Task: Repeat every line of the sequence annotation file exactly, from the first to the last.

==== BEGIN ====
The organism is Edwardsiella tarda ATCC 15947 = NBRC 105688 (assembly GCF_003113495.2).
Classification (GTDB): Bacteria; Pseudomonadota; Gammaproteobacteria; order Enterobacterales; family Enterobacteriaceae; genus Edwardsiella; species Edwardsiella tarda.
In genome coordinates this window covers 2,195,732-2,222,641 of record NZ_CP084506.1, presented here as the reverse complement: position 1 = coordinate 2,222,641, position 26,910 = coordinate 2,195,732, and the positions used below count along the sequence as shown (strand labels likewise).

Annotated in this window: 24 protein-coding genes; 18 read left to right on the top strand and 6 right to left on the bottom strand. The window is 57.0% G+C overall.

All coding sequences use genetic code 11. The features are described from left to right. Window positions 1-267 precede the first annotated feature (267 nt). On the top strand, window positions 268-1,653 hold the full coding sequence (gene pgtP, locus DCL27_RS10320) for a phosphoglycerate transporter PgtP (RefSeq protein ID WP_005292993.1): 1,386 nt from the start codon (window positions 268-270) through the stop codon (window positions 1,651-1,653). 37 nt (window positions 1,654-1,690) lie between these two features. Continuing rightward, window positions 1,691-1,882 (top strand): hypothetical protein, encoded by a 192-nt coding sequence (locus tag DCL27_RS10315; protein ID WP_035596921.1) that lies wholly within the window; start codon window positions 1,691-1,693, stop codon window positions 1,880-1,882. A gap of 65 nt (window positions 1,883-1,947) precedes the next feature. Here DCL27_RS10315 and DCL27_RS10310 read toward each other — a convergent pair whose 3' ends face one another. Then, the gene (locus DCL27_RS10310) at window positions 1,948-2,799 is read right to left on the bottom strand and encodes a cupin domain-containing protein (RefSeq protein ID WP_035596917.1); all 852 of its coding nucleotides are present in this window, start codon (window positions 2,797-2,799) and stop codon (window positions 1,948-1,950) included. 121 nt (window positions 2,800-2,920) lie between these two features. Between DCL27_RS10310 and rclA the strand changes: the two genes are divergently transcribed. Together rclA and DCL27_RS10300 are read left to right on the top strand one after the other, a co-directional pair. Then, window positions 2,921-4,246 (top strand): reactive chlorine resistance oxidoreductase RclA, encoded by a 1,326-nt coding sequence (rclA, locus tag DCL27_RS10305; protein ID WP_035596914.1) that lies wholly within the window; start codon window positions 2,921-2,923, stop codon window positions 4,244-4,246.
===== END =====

The organism is Edwardsiella tarda ATCC 15947 = NBRC 105688 (assembly GCF_003113495.2).
Classification (GTDB): Bacteria; Pseudomonadota; Gammaproteobacteria; order Enterobacterales; family Enterobacteriaceae; genus Edwardsiella; species Edwardsiella tarda.
In genome coordinates this window covers 2,195,732-2,222,641 of record NZ_CP084506.1, presented here as the reverse complement: position 1 = coordinate 2,222,641, position 26,910 = coordinate 2,195,732, and the positions used below count along the sequence as shown (strand labels likewise).

Annotated in this window: 24 protein-coding genes; 18 read left to right on the top strand and 6 right to left on the bottom strand. The window is 57.0% G+C overall.

All coding sequences use genetic code 11. The features are described from left to right. Window positions 1-267 precede the first annotated feature (267 nt). On the top strand, window positions 268-1,653 hold the full coding sequence (gene pgtP, locus DCL27_RS10320) for a phosphoglycerate transporter PgtP (RefSeq protein ID WP_005292993.1): 1,386 nt from the start codon (window positions 268-270) through the stop codon (window positions 1,651-1,653). 37 nt (window positions 1,654-1,690) lie between these two features. Continuing rightward, window positions 1,691-1,882 (top strand): hypothetical protein, encoded by a 192-nt coding sequence (locus tag DCL27_RS10315; protein ID WP_035596921.1) that lies wholly within the window; start codon window positions 1,691-1,693, stop codon window positions 1,880-1,882. A gap of 65 nt (window positions 1,883-1,947) precedes the next feature. Here DCL27_RS10315 and DCL27_RS10310 read toward each other — a convergent pair whose 3' ends face one another. Then, the gene (locus DCL27_RS10310) at window positions 1,948-2,799 is read right to left on the bottom strand and encodes a cupin domain-containing protein (RefSeq protein ID WP_035596917.1); all 852 of its coding nucleotides are present in this window, start codon (window positions 2,797-2,799) and stop codon (window positions 1,948-1,950) included. 121 nt (window positions 2,800-2,920) lie between these two features. Between DCL27_RS10310 and rclA the strand changes: the two genes are divergently transcribed. Together rclA and DCL27_RS10300 are read left to right on the top strand one after the other, a co-directional pair. Then, window positions 2,921-4,246 (top strand): reactive chlorine resistance oxidoreductase RclA, encoded by a 1,326-nt coding sequence (rclA, locus tag DCL27_RS10305; protein ID WP_035596914.1) that lies wholly within the window; start codon window positions 2,921-2,923, stop codon window positions 4,244-4,246.